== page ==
Ritwik Ghatak on DVD

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Lino
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#1 Post by Lino » Wed Dec 22, 2004 8:32 am

Well, I somehow managed to watch Cloud-capped Star amidst all this Christmas hustle and bustle and boy, was it worth it!

A truly emotionally devastating film with a film heroine to rank amongst the most tragic and heart-giving to be put on a screen! Tough one to watch, I tell you.

Besides that, I really enjoyed Ghatak's mise-en-scene, filled with unusual framing of scenes and characters and one of the most creative uses of sound in film I've ever experienced. Great work of art and highly recommended of course.

Can't wait to put my hands on the other Ghatak title available on the bfi label: A River called Titas.

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#2 Post by acquarello » Wed Dec 22, 2004 10:46 am

Ghatak seemed to be particularly pleased with his use of the frying oil "sound effect" in The Cloud-Capped Star, which he cues to show jealousy and distrust, particularly on the mother's part. His application of sound in this film is a little more abstract and sophisticated (like the whipping sound) than usual. Often his metaphoric devices are more basic, like the amplified heartbeat and heavy breathing that he uses in films like A River Called Titas (wedding night) and Reason, Debate and a Story (when his young companions are tied to a tree together). Visually, his approach is similarly intuitive (or at least, natively intuitive), like the act of putting on glasses to show vision, clarity, or enlightenment, or drought and famine to show dying humanity (which also alludes to the man-made Bengali Famine of 1943).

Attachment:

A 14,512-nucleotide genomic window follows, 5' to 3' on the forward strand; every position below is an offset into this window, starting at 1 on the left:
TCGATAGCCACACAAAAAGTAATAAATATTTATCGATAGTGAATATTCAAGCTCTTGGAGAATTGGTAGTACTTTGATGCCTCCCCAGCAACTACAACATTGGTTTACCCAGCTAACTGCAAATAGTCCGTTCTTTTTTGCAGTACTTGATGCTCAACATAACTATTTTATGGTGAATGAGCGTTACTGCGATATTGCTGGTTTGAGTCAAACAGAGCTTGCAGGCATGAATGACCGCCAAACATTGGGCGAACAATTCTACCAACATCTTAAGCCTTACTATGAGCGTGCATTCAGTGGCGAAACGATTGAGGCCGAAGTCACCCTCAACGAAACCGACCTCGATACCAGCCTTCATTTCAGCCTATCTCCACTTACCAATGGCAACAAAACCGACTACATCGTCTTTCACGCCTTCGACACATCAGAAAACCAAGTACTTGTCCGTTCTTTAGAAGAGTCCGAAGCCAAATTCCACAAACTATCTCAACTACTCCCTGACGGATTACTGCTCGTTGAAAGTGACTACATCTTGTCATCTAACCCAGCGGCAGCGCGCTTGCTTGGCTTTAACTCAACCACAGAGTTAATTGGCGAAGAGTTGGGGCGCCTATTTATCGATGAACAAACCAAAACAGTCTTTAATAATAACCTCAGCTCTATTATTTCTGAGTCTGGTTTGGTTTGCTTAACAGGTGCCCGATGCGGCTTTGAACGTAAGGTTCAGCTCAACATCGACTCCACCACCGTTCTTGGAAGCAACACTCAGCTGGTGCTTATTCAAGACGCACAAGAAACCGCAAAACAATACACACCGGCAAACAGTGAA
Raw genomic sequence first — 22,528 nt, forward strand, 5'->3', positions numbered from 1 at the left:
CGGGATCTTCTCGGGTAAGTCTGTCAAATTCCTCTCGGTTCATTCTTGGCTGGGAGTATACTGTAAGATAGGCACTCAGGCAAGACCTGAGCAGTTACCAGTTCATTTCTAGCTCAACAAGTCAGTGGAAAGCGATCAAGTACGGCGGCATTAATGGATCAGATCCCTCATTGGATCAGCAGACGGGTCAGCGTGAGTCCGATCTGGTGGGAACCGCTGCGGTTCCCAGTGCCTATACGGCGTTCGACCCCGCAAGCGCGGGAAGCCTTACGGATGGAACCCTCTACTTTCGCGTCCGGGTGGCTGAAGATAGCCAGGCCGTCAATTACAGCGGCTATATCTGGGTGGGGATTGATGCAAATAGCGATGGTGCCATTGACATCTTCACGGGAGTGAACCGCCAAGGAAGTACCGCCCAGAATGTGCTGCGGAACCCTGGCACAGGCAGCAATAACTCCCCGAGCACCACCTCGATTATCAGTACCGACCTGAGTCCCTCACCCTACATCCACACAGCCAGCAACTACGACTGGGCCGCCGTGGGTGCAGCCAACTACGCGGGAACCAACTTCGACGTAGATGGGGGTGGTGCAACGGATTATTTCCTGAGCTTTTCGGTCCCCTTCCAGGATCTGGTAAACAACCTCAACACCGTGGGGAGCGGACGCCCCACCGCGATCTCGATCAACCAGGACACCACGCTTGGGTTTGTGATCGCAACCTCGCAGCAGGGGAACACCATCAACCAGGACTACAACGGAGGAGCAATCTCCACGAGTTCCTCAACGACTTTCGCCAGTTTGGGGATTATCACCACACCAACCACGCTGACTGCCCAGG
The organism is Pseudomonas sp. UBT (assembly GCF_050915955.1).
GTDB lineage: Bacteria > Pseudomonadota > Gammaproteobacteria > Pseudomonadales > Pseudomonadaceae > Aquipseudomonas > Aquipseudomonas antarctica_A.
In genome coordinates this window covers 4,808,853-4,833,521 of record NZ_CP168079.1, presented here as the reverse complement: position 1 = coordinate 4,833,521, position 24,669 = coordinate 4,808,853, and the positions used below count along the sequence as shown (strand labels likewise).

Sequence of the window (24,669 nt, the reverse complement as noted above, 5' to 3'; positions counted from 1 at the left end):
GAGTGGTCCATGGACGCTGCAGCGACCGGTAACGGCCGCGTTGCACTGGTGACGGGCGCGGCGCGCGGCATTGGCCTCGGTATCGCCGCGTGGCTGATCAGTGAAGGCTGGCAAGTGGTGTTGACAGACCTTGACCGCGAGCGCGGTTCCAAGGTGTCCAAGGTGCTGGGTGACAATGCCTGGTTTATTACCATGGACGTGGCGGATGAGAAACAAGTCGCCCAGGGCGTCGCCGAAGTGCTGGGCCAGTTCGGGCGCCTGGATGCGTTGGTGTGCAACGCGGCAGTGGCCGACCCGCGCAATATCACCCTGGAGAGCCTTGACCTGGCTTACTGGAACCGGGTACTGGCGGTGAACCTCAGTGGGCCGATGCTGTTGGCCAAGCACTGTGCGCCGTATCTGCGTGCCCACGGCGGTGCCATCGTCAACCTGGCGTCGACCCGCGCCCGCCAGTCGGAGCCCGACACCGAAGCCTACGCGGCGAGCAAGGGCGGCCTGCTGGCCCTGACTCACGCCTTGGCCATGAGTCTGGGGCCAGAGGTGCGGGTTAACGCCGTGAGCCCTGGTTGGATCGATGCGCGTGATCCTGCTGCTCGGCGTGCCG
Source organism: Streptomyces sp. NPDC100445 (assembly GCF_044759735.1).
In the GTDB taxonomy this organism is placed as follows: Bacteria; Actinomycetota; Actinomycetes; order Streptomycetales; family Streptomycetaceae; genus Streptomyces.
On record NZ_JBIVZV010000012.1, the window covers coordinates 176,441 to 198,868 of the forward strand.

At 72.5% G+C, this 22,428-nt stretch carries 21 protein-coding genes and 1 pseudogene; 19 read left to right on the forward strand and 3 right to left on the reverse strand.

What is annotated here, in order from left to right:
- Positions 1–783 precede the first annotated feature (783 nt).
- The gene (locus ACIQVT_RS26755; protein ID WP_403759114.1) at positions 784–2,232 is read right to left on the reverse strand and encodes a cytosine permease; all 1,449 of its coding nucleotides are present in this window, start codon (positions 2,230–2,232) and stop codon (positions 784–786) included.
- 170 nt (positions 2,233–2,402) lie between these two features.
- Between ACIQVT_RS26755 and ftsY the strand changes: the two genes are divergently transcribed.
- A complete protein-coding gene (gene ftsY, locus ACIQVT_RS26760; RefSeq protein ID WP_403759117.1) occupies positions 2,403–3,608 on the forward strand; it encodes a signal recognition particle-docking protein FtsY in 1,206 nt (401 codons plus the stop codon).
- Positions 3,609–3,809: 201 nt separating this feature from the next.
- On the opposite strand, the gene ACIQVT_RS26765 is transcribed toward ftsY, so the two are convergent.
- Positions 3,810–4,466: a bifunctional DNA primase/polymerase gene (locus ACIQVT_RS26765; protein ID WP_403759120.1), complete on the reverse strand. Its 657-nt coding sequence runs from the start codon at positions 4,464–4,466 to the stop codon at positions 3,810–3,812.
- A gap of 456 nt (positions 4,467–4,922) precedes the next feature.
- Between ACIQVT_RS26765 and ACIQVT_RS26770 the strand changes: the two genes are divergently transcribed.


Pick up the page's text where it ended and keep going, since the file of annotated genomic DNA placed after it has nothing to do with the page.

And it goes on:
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#3 Post by Lino » Wed Dec 29, 2004 7:43 am

Serendipitiously, here is a fine review of A River Called Titas:

http://www.dvdtimes.co.uk/content.php?contentid=55644

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#4 Post by Lino » Tue Jan 18, 2005 12:22 pm

This thread is definitely one for the long-run and I hope I'm not bothering you guys.

The reason I'm returning here is that I watched yet another of Ghatak's film - this time, A River called Titas - and I'm posting some thoughts about it.

Well, this one was a little harder to endure that Cloud(...) because it is a bit uneven and its 2 and a half hour duration certainly doesn't help. I understand
that he was getting very sick at the time of filming and it shows especially in the editing (it's a bit clumsy at times).

Still, a very ambitious film by any measure and it reminded me of Visconti's own La Terra Trema in parts as it deals with the troubles of a fishing village and of a particular family.

Worth checking out but do not choose this film as an introduction to Ritwik's work - it's a bit confusing and it will give you a wrong idea of his craft.

Many thanks for the bfi for making this film available on DVD and my final question is - are there more Ghatak planned from them in the future?

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#5 Post by Lino » Fri Apr 08, 2005 12:01 pm

Well, I seem to have come to the end of my Ritwik Ghatak exploration on DVD as I just finished watching late last night Anup Singh's hommage to Ghatak, The Name of a River (also available from the bfi, just like the other two mentioned in this thread).

All in all, I enjoyed this film and found that it can be read through three perspectives (at least): as a documentary on the late bengali director; as a tribute to his filmmaking ways and themes; and as a film in its own right. Yes, it's that rich in subject and aproach.

However, I will not recommend buying this one as an introduction to Ghatak's work as it's a lot more enjoyable if you've already seen a few of his films - for instance, it was nice to spot some actors that worked for him and how they've aged.